As of the writing of this blog, Bill 26 has passed second reading and is before the Standing Committee on the Legislative Assembly for consultation and, so it remains to be seen if the above changes will come into force. That said, with the recent legislative attention on protecting employees with respect to sexual harassment and violence, it is likely that employers may soon need to revisit their policies and programs to account for domestic and sexual violence.
It is understood that domestic violence has been known to effect employees at work in a number of ways; a recent study shows that the problem is widespread.
The three popular articles this week on HRinfodesk deal with: employers’ expanded obligations with respect to workplace harassment under Ontario’s Occupational Health and Safety Act; a pregnant employee who was awarded damages in discrimination claim; and the Ontario Ministry of Labour’s new Code of Practice for workplace harassment.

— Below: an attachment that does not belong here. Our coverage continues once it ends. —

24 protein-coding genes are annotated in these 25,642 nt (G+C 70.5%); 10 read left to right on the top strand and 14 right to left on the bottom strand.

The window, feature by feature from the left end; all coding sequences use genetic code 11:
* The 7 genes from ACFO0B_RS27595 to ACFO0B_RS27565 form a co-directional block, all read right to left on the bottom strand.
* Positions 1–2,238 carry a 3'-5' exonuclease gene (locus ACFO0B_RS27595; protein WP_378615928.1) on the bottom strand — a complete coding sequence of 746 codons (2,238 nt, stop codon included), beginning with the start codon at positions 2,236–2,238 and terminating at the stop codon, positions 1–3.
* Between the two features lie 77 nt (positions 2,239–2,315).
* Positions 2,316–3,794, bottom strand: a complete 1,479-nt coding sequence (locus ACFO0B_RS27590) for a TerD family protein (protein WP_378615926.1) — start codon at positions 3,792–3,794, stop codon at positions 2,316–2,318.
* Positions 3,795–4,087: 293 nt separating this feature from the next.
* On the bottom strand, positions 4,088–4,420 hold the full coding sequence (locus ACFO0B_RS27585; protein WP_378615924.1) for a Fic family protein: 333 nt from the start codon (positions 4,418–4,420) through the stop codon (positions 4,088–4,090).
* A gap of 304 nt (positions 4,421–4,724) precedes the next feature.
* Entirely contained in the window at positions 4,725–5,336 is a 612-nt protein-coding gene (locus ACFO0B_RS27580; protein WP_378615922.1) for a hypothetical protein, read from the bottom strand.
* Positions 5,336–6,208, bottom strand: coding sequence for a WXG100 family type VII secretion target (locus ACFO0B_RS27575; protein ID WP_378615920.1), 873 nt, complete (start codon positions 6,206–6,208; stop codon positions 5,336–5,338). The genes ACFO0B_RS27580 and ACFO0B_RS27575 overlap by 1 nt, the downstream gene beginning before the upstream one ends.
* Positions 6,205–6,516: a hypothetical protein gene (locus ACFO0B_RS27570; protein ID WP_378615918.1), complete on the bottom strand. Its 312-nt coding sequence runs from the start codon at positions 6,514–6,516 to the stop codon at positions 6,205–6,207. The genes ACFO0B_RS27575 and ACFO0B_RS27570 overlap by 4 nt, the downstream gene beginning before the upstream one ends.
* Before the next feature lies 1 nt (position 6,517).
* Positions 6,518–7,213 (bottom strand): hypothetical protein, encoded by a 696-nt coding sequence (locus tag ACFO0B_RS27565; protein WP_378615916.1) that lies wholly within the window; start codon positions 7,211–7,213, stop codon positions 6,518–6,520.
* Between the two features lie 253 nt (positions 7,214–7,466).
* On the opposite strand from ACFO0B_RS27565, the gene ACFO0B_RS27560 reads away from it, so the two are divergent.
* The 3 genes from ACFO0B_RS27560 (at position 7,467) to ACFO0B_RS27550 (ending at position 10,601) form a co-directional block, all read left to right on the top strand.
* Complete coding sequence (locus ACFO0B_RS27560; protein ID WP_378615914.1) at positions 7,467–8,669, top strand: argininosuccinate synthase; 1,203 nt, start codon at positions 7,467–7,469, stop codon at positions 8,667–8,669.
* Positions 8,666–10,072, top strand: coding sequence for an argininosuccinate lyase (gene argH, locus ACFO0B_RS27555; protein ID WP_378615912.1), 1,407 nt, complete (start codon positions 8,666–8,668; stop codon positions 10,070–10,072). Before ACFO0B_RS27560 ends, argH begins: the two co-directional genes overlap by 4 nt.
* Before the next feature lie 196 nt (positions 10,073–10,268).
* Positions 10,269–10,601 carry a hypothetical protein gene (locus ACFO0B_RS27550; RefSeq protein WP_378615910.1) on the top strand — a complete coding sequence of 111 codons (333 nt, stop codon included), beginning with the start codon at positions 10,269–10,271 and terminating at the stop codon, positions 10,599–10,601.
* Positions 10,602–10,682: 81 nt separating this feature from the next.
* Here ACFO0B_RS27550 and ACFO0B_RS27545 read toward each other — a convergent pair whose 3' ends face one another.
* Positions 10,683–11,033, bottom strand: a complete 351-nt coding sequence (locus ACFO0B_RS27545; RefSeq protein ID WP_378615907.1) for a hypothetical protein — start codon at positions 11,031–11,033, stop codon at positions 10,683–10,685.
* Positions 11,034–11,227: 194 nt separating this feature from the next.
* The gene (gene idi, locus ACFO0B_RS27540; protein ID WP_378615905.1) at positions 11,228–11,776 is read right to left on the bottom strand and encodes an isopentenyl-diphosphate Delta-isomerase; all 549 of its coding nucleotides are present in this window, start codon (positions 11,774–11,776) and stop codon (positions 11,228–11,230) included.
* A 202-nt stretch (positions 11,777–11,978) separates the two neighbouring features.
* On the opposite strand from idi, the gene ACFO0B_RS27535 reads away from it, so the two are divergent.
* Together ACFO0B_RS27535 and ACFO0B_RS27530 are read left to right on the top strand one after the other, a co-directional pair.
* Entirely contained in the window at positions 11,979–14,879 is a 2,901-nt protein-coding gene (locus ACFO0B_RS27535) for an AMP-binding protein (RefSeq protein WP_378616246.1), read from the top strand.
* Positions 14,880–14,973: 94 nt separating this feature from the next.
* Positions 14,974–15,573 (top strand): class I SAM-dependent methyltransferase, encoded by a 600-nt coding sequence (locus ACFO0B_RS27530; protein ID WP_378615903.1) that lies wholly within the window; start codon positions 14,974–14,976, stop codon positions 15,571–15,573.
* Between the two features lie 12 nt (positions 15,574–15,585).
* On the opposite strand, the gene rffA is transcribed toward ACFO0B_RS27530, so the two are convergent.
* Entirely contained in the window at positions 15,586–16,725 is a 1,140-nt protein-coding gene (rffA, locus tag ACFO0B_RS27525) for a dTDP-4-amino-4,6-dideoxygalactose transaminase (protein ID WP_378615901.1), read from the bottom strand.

As we wrote about late last year, the Government of Ontario has moved forward with its plan to address sexual violence and harassment. Bill 132, Sexual Violence and Harassment Action Plan Act (Supporting Survivors and Challenging Sexual Violence and Harassment), 2015, received Royal Assent…
On March 24, 2016, Ontario Court Justice William Horkins delivered his ruling: Ghomeshi has been acquitted of all sexual assault charges.